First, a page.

The task of the army or rather its political representatives will be to find the right people endowed with political adeptness, experience, imagination, and foresight from a wide pool of political representation that would also include members of the old regime who will serve not only for their knowledge in the affairs of state but also as the strong link to the chain of the anchor that will prevent any possibility that the new political navigation of the country will go adrift. The former head of Egyptian Intelligence Omar Suleiman will play a pivotal role in this assembly of political representation which will not exclude members of the Muslim Brotherhood. What is of vital importance however is that this new political process will not be violently discontinued from the old regime. While room will be made to ensconce the new representatives of the people to government positions, this will not happen at the expense of crowding out old government hands. The only person that will definitely be left out will be Hosni Mubarak and some of his conspicuous cronies. And Mubarak himself has already announced that neither he nor his son will be candidates in the presidential elections in September. The call of the Tahrir Square protesters to resign now has by now become an oxymoron by Mubarak’s announcement not to stand as president in the next election. Further it is fraught with danger as according to the Constitution if he resigns now elections for the presidency must be held after sixty days. That means a pot- pourri of candidates for president will come forward without the people having enough time either to evaluate their competence nor their political bona fide and might elect precipitatingly without critical experience and guidance a ‘dunce’ for president, an Alexander Kerensky in the form of Mohamed Al Baradei, that will open the passage to the Islamic Bolsheviks. To avoid this likely danger I’m proposing the following solution that in my opinion would be acceptable to all parties in this political melee.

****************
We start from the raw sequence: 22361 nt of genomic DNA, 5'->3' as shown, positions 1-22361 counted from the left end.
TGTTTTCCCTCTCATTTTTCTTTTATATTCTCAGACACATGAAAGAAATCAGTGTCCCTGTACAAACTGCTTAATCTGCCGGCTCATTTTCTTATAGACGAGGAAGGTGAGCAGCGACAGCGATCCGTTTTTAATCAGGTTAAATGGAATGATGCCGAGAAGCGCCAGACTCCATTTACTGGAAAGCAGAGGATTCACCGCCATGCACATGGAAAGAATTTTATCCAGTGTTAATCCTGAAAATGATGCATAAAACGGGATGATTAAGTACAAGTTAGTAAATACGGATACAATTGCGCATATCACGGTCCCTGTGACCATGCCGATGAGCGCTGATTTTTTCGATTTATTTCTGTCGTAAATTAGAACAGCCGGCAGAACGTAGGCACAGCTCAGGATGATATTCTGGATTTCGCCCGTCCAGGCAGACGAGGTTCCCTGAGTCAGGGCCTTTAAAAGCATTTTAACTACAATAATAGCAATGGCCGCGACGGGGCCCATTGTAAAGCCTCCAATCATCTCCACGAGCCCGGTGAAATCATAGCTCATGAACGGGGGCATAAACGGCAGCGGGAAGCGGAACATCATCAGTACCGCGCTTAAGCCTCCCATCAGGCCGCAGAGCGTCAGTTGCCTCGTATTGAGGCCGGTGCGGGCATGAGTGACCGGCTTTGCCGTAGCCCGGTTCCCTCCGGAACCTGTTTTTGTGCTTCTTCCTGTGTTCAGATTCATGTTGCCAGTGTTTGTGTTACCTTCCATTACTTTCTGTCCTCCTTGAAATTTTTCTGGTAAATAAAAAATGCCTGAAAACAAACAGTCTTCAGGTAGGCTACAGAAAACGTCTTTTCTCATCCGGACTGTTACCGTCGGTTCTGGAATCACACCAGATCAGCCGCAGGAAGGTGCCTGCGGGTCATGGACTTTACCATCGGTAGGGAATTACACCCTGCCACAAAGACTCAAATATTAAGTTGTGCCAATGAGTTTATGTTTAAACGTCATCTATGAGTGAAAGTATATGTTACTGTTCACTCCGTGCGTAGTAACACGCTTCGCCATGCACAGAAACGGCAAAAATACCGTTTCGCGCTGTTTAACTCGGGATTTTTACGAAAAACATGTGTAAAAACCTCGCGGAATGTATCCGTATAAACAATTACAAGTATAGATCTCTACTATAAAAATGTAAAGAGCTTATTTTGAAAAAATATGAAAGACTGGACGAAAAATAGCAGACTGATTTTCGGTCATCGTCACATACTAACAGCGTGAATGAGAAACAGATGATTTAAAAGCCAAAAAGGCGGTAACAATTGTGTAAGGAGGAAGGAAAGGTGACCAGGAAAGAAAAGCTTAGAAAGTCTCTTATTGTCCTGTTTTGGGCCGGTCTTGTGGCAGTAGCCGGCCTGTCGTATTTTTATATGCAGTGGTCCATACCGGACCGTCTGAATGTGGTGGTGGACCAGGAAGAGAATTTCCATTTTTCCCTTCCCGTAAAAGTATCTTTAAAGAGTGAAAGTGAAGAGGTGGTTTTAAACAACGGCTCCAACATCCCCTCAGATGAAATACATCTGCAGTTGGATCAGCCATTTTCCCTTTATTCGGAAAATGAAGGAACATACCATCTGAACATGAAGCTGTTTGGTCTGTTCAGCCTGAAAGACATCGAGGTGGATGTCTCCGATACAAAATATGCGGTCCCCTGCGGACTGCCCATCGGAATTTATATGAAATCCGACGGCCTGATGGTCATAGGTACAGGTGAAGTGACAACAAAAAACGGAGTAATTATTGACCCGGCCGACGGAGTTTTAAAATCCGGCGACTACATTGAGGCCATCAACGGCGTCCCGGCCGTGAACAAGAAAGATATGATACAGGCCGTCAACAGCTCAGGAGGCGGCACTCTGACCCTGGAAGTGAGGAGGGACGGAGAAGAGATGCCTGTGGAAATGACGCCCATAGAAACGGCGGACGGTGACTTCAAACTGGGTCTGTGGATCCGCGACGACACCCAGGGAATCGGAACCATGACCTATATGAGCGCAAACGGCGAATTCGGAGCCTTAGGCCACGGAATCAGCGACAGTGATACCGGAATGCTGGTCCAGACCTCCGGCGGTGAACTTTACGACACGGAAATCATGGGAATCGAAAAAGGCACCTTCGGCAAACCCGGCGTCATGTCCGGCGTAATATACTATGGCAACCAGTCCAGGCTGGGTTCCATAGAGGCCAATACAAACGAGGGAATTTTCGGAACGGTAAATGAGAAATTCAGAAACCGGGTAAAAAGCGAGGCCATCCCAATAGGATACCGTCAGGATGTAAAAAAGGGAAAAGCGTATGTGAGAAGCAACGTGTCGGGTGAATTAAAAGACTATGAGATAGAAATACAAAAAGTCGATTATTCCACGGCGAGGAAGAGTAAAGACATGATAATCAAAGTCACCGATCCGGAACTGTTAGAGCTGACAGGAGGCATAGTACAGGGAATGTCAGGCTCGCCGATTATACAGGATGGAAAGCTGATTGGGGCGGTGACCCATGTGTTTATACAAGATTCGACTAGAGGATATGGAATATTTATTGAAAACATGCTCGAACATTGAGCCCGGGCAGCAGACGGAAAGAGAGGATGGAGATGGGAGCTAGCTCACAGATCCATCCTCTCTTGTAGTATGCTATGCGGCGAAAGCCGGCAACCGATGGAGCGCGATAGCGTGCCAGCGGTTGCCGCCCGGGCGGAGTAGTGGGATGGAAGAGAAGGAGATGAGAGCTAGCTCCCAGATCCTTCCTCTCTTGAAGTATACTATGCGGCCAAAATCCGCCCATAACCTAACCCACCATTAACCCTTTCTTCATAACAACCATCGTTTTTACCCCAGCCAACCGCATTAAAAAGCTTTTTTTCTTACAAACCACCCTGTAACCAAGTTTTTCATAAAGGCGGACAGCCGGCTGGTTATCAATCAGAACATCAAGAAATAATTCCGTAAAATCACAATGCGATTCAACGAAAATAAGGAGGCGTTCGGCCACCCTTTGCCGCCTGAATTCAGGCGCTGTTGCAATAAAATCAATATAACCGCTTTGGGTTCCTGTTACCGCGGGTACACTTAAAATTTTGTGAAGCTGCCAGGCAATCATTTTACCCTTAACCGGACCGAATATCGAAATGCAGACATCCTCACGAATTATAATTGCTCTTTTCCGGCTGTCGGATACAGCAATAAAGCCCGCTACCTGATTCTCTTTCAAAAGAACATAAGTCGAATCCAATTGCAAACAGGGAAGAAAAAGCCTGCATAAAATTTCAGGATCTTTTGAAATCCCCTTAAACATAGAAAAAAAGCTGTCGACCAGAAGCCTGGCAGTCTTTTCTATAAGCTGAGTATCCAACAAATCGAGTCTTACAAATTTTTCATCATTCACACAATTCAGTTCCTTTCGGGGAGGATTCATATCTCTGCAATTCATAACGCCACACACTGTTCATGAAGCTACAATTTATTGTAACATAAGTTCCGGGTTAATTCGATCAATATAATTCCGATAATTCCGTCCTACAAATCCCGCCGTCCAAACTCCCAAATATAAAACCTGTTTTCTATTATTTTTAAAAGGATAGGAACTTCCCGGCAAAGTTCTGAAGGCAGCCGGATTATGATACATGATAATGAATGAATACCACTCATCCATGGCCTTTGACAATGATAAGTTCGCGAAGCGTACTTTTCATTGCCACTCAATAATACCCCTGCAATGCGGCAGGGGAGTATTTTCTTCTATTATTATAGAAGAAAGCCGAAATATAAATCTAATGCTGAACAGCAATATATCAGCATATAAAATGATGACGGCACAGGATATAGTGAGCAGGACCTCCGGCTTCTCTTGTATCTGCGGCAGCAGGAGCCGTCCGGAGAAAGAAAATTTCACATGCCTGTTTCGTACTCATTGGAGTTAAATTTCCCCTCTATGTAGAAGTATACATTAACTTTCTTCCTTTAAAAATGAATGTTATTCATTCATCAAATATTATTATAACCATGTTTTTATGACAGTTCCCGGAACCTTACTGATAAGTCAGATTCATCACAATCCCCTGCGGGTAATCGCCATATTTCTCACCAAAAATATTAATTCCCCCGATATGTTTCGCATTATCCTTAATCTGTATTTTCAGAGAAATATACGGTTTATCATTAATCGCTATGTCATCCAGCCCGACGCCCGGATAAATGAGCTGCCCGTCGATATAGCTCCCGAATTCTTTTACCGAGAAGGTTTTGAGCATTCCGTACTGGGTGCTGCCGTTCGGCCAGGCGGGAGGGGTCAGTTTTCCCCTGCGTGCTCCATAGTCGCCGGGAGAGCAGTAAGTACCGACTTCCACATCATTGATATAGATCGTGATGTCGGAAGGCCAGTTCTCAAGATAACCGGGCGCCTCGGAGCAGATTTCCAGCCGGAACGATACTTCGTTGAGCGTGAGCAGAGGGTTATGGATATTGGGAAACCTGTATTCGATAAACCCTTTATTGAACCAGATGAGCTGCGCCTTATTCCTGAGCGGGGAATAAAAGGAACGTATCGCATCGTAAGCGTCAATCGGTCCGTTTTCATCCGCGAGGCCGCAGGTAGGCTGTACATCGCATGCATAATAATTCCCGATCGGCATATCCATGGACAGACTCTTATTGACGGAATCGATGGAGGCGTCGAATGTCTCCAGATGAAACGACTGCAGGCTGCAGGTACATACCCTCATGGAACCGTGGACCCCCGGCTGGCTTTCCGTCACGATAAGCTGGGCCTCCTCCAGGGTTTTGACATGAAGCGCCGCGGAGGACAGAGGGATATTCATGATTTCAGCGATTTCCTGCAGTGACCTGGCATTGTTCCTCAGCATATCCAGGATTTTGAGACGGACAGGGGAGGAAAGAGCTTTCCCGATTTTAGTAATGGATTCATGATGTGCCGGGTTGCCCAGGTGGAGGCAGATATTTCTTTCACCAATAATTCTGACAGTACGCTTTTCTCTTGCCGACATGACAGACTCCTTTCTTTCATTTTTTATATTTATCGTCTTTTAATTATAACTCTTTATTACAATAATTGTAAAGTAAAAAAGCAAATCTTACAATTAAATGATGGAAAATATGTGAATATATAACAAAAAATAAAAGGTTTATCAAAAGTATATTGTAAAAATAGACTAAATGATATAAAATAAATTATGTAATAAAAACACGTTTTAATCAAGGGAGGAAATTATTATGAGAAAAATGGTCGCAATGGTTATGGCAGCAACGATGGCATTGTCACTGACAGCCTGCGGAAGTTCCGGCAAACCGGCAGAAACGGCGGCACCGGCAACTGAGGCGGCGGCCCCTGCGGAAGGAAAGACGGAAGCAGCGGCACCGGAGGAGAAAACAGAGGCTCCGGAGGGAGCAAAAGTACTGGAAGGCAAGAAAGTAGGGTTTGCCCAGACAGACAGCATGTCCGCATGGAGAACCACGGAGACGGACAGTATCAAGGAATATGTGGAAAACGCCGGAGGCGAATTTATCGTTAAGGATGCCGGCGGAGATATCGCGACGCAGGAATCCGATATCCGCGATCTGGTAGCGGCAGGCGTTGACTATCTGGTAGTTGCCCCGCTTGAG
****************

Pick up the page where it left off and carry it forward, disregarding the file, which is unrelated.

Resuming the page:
The Vice President Omar Suleiman as representative of the armed forces, to immediately set up a committee under his chairmanship that will comprise members of the variable new and old political organizations of the country, whose task will be to appoint the members of a ‘shadow government’ whose function in turn will be to put an end to the protests that could instigate a military coup d’état , to make the relevant amendments to the constitution that will guide the country toward democracy, and to prepare it for the presidential elections in September. The members of this shadow government will be a medley of current holders of government that would include the most competent of all, Ahmed Nazif, the former prime minister, who was sacked by Mubarak as a scapegoat, and of the old and new political parties that emerged since the bouleversement against Mubarak. The executive officer of this ‘government in the wings’ will be Vice President Suleiman, who, with the delegated powers given to him by the present no more functional president Mubarak will be the real president during this interim period. Finally, the members of this shadow government will have a tacit agreement that their political parties will support candidates for president in the September elections who were selected by consensus among its members.
The ‘establishment’ of such a shadow government might be the political Archimedean point that would move Egypt out of the crisis and push it toward democracy.
Hic Rhodus hic salta